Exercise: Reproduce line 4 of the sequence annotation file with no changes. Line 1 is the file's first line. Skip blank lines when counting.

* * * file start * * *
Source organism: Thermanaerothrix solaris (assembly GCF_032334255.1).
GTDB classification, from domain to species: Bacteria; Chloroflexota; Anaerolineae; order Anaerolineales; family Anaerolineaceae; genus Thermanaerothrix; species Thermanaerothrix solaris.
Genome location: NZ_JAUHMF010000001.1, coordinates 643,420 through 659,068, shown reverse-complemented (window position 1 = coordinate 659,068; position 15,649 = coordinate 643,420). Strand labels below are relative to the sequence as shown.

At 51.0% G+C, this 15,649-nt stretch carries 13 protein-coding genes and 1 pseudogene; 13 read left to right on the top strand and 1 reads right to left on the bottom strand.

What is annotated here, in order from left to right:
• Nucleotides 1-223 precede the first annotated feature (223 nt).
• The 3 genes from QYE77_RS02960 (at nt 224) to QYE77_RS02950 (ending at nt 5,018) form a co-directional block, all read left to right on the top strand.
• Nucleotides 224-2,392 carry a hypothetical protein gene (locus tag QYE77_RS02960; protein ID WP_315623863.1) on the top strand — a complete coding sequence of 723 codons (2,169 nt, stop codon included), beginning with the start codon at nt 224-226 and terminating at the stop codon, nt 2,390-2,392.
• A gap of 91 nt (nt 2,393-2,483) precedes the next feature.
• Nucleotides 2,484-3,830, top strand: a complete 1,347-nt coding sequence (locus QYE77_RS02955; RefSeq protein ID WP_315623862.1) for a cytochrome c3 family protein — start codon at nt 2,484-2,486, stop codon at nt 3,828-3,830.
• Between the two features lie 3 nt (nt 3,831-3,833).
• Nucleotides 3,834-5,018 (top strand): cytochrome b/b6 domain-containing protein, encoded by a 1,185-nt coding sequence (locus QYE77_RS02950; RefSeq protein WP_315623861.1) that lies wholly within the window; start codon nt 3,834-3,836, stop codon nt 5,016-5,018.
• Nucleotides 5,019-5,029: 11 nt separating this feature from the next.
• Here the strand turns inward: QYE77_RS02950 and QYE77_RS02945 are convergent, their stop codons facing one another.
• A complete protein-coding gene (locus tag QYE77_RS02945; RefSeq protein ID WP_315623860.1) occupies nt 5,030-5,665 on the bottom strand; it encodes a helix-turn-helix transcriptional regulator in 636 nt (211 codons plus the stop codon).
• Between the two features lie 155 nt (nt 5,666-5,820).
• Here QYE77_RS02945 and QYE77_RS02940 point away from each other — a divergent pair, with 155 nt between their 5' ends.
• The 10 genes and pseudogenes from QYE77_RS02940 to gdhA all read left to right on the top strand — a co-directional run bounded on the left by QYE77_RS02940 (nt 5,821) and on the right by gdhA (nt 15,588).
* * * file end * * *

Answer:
At 51.0% G+C, this 15,649-nt stretch carries 13 protein-coding genes and 1 pseudogene; 13 read left to right on the top strand and 1 reads right to left on the bottom strand.